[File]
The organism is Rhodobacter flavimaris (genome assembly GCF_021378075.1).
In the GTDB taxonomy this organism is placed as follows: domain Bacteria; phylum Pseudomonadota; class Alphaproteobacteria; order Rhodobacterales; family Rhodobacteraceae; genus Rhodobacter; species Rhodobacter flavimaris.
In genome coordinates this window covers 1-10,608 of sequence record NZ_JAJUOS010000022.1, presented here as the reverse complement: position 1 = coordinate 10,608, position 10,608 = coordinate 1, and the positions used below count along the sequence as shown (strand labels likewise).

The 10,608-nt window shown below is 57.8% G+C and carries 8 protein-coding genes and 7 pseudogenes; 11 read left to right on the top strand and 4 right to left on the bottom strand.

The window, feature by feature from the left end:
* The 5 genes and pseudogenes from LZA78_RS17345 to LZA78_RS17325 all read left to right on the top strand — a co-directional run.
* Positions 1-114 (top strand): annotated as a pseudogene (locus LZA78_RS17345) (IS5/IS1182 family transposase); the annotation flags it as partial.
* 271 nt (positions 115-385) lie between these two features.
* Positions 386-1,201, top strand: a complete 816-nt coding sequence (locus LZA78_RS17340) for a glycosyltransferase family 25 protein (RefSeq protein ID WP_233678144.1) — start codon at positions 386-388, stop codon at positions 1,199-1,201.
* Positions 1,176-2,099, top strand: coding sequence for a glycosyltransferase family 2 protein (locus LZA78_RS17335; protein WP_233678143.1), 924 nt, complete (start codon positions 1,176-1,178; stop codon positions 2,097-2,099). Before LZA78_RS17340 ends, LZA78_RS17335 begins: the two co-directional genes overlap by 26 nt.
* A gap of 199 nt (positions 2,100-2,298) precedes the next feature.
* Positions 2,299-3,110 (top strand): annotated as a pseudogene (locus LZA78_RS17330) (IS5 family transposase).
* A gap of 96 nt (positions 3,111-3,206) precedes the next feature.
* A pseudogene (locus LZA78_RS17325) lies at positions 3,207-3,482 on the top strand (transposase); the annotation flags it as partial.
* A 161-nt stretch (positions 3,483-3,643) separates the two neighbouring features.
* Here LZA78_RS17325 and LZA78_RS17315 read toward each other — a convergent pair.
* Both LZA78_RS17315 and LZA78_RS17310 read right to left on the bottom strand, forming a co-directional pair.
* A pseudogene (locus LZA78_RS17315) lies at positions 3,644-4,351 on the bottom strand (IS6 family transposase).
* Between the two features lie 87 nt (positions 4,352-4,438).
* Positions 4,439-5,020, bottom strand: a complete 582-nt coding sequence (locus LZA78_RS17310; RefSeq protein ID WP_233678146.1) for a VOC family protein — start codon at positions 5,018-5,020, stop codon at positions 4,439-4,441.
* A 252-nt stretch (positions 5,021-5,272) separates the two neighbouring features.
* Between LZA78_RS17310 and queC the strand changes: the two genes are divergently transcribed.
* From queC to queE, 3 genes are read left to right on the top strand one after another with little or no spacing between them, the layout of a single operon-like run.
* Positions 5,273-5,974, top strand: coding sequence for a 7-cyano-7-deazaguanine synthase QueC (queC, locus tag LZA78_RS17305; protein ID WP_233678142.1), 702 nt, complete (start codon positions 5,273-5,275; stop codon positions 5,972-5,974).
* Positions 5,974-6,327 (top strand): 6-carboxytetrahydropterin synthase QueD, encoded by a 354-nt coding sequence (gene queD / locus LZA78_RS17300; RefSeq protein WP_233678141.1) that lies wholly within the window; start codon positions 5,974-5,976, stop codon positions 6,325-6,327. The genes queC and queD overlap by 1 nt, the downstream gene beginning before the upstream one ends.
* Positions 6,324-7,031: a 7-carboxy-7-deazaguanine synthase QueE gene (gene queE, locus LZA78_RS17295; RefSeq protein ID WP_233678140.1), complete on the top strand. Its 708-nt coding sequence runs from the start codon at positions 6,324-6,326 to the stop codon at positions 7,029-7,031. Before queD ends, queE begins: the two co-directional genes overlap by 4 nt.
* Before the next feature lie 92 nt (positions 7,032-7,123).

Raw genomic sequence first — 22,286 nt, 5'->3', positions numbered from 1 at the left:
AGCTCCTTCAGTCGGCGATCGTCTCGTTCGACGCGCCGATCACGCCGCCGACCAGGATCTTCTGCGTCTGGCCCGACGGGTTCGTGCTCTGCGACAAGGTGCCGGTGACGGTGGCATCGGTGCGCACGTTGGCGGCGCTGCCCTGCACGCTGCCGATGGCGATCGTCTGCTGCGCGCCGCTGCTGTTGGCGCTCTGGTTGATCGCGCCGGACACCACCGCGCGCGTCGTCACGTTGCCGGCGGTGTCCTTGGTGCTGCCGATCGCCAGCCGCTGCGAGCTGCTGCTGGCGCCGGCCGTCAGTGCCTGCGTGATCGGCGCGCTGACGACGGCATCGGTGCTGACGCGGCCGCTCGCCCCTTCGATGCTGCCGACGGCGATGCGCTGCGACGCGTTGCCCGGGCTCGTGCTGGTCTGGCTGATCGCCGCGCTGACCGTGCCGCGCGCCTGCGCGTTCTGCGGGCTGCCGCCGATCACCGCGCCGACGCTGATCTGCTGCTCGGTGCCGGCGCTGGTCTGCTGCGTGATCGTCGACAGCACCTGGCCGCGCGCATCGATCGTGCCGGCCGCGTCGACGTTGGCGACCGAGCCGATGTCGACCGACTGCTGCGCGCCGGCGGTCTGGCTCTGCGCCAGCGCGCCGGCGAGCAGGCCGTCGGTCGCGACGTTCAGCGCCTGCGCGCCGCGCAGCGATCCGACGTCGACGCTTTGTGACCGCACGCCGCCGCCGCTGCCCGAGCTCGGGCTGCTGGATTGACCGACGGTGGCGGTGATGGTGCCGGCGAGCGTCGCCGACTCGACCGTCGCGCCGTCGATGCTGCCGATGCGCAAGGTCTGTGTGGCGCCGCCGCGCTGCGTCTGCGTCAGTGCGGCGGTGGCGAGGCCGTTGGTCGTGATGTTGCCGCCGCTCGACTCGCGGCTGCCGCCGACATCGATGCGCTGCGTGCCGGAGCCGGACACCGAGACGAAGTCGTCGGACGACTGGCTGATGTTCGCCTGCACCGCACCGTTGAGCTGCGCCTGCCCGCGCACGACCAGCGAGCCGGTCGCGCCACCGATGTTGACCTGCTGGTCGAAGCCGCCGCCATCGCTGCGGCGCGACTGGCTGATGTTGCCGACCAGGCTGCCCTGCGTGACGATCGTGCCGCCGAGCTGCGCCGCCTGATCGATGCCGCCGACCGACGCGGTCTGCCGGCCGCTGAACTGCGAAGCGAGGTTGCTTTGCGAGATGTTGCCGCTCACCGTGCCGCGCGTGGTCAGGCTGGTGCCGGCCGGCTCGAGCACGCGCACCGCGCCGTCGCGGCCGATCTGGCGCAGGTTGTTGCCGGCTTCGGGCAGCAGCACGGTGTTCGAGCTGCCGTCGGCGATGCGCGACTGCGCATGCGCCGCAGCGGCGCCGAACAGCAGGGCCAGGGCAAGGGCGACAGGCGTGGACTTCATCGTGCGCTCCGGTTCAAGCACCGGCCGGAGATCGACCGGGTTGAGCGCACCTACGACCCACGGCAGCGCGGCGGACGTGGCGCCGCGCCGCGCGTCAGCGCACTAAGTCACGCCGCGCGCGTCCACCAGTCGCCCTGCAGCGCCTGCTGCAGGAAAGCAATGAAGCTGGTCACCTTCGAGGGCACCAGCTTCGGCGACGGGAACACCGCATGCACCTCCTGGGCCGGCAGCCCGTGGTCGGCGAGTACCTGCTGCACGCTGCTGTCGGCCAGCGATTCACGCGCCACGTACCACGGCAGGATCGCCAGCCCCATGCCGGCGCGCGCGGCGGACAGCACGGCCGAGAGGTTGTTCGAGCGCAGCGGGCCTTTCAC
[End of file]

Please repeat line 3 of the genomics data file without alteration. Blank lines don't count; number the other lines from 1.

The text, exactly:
In genome coordinates this window covers 1-10,608 of sequence record NZ_JAJUOS010000022.1, presented here as the reverse complement: position 1 = coordinate 10,608, position 10,608 = coordinate 1, and the positions used below count along the sequence as shown (strand labels likewise).